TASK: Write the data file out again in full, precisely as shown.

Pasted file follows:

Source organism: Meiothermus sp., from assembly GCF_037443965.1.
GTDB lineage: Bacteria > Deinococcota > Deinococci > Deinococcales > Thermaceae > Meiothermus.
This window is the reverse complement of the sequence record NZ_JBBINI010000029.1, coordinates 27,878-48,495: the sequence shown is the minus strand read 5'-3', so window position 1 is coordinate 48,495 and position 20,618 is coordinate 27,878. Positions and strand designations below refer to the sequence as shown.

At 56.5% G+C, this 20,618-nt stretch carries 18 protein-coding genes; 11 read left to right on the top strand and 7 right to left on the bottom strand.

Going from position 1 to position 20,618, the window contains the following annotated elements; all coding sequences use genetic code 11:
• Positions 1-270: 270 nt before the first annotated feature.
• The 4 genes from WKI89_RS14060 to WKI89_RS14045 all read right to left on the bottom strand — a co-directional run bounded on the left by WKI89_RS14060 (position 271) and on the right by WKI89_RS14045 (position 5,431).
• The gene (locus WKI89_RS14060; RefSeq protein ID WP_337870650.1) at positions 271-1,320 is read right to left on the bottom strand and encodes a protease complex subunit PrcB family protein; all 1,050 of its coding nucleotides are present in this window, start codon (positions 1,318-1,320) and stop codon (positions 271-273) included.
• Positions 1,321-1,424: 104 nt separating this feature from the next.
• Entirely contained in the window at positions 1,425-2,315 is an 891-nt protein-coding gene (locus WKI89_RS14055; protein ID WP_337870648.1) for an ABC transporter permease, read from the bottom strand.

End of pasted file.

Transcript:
Source organism: Meiothermus sp., from assembly GCF_037443965.1.
GTDB lineage: Bacteria > Deinococcota > Deinococci > Deinococcales > Thermaceae > Meiothermus.
This window is the reverse complement of the sequence record NZ_JBBINI010000029.1, coordinates 27,878-48,495: the sequence shown is the minus strand read 5'-3', so window position 1 is coordinate 48,495 and position 20,618 is coordinate 27,878. Positions and strand designations below refer to the sequence as shown.

At 56.5% G+C, this 20,618-nt stretch carries 18 protein-coding genes; 11 read left to right on the top strand and 7 right to left on the bottom strand.

Going from position 1 to position 20,618, the window contains the following annotated elements; all coding sequences use genetic code 11:
• Positions 1-270: 270 nt before the first annotated feature.
• The 4 genes from WKI89_RS14060 to WKI89_RS14045 all read right to left on the bottom strand — a co-directional run bounded on the left by WKI89_RS14060 (position 271) and on the right by WKI89_RS14045 (position 5,431).
• The gene (locus WKI89_RS14060; RefSeq protein ID WP_337870650.1) at positions 271-1,320 is read right to left on the bottom strand and encodes a protease complex subunit PrcB family protein; all 1,050 of its coding nucleotides are present in this window, start codon (positions 1,318-1,320) and stop codon (positions 271-273) included.
• Positions 1,321-1,424: 104 nt separating this feature from the next.
• Entirely contained in the window at positions 1,425-2,315 is an 891-nt protein-coding gene (locus WKI89_RS14055; protein ID WP_337870648.1) for an ABC transporter permease, read from the bottom strand.